The ancient principality of Mustang straddles the border of Nepal and Tibet. Mustang is actually a Nepalese corruption of sMan-thang (pronounced Moo-stang), the capital of Lo, sometimes referred to as Lo Manthang. The ruler is styled Raja of Mustang by the Nepalese, and Lo sGyal-po in Tibetan. Although the history of the state is shrouded in myth and legend, early historical references can be dated from the 8th century AD.
The ruling family descends from Shres-rab bla-ma, a military commander and provincial commissioner of Lo for the Gung-thang kings. He held a semi-independent status, which allowed him to secure the government for his lineal descendants. Ama-dPal, the grandson of Shres-rab bla-ma, consolidated his power and extend his influence over a wide region in western Tibet, eventually establishing his own kingdom with the approval of his Gung-thang overlords. He was willingly recognised as an independent ruler, with the title of Chos-rgyal.
Ama-dPal's successors continued to rule independently until the second quarter of the sixteenth century. After many battles and countless incursions, the neighbouring principality of Jumla established control over Lo, during the reign of the fourth ruler, mGon-po rgyal-myshan. For a brief period after his death, no paramount ruler was recognised. The Jumla rajas divided the principality amongst regional commissioners and governors, these offices filled by various members of the Lo ruling family.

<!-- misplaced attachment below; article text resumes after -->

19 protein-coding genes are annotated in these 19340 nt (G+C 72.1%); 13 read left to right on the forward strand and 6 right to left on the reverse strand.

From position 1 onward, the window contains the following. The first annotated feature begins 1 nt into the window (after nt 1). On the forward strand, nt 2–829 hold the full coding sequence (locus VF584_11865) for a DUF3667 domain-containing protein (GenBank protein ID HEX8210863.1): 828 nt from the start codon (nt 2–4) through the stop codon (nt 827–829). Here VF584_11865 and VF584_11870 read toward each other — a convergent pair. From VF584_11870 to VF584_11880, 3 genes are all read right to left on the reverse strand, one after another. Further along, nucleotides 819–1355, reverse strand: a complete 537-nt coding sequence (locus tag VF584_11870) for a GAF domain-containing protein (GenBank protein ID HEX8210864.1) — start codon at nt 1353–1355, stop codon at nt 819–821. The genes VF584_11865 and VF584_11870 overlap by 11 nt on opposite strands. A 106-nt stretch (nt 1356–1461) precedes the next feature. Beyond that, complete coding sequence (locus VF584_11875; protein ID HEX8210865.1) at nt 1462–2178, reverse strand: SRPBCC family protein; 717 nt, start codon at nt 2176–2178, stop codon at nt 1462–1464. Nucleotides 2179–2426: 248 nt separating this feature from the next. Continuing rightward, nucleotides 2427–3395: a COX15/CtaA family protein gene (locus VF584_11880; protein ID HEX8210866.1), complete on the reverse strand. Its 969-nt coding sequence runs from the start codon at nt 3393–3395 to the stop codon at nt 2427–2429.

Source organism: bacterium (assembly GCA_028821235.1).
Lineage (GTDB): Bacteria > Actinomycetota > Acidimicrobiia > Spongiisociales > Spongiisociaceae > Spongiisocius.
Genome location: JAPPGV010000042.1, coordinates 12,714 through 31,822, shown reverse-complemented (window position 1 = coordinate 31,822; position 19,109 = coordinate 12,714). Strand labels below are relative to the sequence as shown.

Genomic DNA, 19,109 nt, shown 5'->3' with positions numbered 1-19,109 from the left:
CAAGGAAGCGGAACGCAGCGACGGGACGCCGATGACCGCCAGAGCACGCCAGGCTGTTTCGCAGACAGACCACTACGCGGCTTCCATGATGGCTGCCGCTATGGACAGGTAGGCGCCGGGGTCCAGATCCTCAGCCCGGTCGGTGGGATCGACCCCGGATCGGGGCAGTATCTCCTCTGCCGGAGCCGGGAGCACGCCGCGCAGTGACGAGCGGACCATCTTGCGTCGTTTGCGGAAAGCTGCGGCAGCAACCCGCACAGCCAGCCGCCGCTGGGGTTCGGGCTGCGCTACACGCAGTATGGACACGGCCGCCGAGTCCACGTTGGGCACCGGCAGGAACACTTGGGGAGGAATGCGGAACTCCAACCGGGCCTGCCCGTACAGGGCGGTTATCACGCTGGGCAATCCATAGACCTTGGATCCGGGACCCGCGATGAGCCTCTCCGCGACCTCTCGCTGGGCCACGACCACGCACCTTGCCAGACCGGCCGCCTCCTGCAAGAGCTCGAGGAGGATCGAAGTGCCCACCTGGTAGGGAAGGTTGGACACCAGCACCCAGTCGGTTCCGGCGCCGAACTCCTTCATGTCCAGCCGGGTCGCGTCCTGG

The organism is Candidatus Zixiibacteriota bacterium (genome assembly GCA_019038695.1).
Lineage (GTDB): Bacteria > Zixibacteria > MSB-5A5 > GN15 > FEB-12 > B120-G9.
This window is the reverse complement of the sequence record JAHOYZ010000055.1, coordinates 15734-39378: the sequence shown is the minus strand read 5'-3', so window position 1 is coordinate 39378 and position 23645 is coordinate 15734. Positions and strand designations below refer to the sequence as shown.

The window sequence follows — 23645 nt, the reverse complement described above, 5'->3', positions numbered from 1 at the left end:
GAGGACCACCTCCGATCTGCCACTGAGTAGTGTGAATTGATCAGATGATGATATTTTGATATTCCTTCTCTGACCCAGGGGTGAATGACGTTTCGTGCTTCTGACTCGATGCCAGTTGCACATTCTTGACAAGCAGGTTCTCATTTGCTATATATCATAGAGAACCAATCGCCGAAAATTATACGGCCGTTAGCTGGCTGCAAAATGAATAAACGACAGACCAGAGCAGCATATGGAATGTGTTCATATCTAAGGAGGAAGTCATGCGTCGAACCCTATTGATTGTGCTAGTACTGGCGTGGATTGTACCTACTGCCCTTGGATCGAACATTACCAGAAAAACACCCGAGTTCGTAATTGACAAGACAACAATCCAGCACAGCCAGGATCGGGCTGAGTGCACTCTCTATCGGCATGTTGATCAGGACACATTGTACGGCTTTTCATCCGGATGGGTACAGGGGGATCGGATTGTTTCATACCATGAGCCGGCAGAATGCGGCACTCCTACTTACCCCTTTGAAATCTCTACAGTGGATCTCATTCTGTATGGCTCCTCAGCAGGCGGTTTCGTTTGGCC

rGya-hor-dpal-bzang, grandson of mGon-po rgyal-myshan, recovered a measure of independence from Jumla and was recognised as Chos-rgyal, ca. 1560. However, his brother and successor succumbed to Jumla rule once more, and his descendants continued as vassals for the next century.
The vassal rulers of Lo made several valiant attempts at re-establishing their independence, but never actually succeeded. Their final chance came in 1788 when the Nepalese Regent, Prince Bahadur Shah, requested an alliance to complete his plans for unifying Nepal. He needed the help of dBang-rgyal rDo-rje to subdue the Raja of Jumla. After the successful completion of the war, the ruler of Lo accepted Nepalese sovereignty, securing the return of territories which had been annexed outright by Jumla. He became a tributary ruler of the Maharajadhiraja of Nepal, received a crown and other royal insignia, a large measure of self-government and the hereditary title of Raja of Mustang. For his achievement in delivering Lo from Jumla, dBang-rgyal rDo-rje is recognised as Chos-rgyal by his people. The last of his line to be so styled.
The government of Lo remained relatively free of interference from Katmandu for the next eighty years. However, the increasing centralisation under the Rana regime after 1846, together with mounting tensions between Nepal and Tibet, meant that the central government took increasing interest in exercising control. Nevertheless, Lo continued to manage its own affairs, retaining a large degree of local autonomy throughout the regime. After the revolution of 1951, the central authorities increased their control, banning a number of cultural and religious activities. The Chinese conquest of Tibet increased tensions right along the Himalayan border. After the Dilai Lama fled to India, many of his supported established themselves there, with the Khampa continuing guerrilla operations across the border. The Nepalese consequently closed off the region in an attempt to deal with these issues.